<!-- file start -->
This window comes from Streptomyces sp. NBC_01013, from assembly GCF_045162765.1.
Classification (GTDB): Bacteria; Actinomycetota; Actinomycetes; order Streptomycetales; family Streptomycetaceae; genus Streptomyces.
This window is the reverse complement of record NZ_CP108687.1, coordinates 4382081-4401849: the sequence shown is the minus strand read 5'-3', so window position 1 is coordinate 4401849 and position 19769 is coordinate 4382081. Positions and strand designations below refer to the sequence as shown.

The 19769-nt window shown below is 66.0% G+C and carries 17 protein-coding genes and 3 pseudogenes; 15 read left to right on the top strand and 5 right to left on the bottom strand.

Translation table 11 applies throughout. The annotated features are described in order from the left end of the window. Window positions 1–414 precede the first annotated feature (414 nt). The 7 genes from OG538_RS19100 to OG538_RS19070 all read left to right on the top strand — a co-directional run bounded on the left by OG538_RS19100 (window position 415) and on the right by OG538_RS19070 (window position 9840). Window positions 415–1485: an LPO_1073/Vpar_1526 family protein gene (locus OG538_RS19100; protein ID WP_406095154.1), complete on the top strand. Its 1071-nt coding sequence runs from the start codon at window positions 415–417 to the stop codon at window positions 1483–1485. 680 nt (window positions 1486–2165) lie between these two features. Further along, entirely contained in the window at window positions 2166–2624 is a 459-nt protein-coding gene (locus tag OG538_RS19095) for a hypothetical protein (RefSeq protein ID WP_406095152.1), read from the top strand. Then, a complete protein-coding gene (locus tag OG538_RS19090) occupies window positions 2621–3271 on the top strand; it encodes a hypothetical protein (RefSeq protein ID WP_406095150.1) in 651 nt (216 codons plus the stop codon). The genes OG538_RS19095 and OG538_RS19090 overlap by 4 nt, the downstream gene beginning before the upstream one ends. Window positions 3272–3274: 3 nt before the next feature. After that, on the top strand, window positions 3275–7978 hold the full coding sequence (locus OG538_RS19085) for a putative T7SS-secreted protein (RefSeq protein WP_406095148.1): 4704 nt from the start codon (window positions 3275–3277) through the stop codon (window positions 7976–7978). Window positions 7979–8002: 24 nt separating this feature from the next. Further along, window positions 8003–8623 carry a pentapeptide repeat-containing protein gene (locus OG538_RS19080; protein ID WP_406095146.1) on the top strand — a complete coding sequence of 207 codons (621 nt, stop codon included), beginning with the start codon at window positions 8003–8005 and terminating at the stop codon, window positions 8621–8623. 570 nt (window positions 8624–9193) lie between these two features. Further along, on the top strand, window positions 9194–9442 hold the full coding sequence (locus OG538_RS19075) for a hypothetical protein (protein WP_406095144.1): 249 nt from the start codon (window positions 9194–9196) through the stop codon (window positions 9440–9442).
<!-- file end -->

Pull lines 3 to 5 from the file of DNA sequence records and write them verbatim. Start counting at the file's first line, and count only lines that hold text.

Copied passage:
This window is the reverse complement of record NZ_CP108687.1, coordinates 4382081-4401849: the sequence shown is the minus strand read 5'-3', so window position 1 is coordinate 4401849 and position 19769 is coordinate 4382081. Positions and strand designations below refer to the sequence as shown.

The 19769-nt window shown below is 66.0% G+C and carries 17 protein-coding genes and 3 pseudogenes; 15 read left to right on the top strand and 5 right to left on the bottom strand.

Translation table 11 applies throughout. The annotated features are described in order from the left end of the window. Window positions 1–414 precede the first annotated feature (414 nt). The 7 genes from OG538_RS19100 to OG538_RS19070 all read left to right on the top strand — a co-directional run bounded on the left by OG538_RS19100 (window position 415) and on the right by OG538_RS19070 (window position 9840). Window positions 415–1485: an LPO_1073/Vpar_1526 family protein gene (locus OG538_RS19100; protein ID WP_406095154.1), complete on the top strand. Its 1071-nt coding sequence runs from the start codon at window positions 415–417 to the stop codon at window positions 1483–1485. 680 nt (window positions 1486–2165) lie between these two features. Further along, entirely contained in the window at window positions 2166–2624 is a 459-nt protein-coding gene (locus tag OG538_RS19095) for a hypothetical protein (RefSeq protein ID WP_406095152.1), read from the top strand. Then, a complete protein-coding gene (locus tag OG538_RS19090) occupies window positions 2621–3271 on the top strand; it encodes a hypothetical protein (RefSeq protein ID WP_406095150.1) in 651 nt (216 codons plus the stop codon). The genes OG538_RS19095 and OG538_RS19090 overlap by 4 nt, the downstream gene beginning before the upstream one ends. Window positions 3272–3274: 3 nt before the next feature. After that, on the top strand, window positions 3275–7978 hold the full coding sequence (locus OG538_RS19085) for a putative T7SS-secreted protein (RefSeq protein WP_406095148.1): 4704 nt from the start codon (window positions 3275–3277) through the stop codon (window positions 7976–7978). Window positions 7979–8002: 24 nt separating this feature from the next. Further along, window positions 8003–8623 carry a pentapeptide repeat-containing protein gene (locus OG538_RS19080; protein ID WP_406095146.1) on the top strand — a complete coding sequence of 207 codons (621 nt, stop codon included), beginning with the start codon at window positions 8003–8005 and terminating at the stop codon, window positions 8621–8623. 570 nt (window positions 8624–9193) lie between these two features. Further along, on the top strand, window positions 9194–9442 hold the full coding sequence (locus OG538_RS19075) for a hypothetical protein (protein WP_406095144.1): 249 nt from the start codon (window positions 9194–9196) through the stop codon (window positions 9440–9442).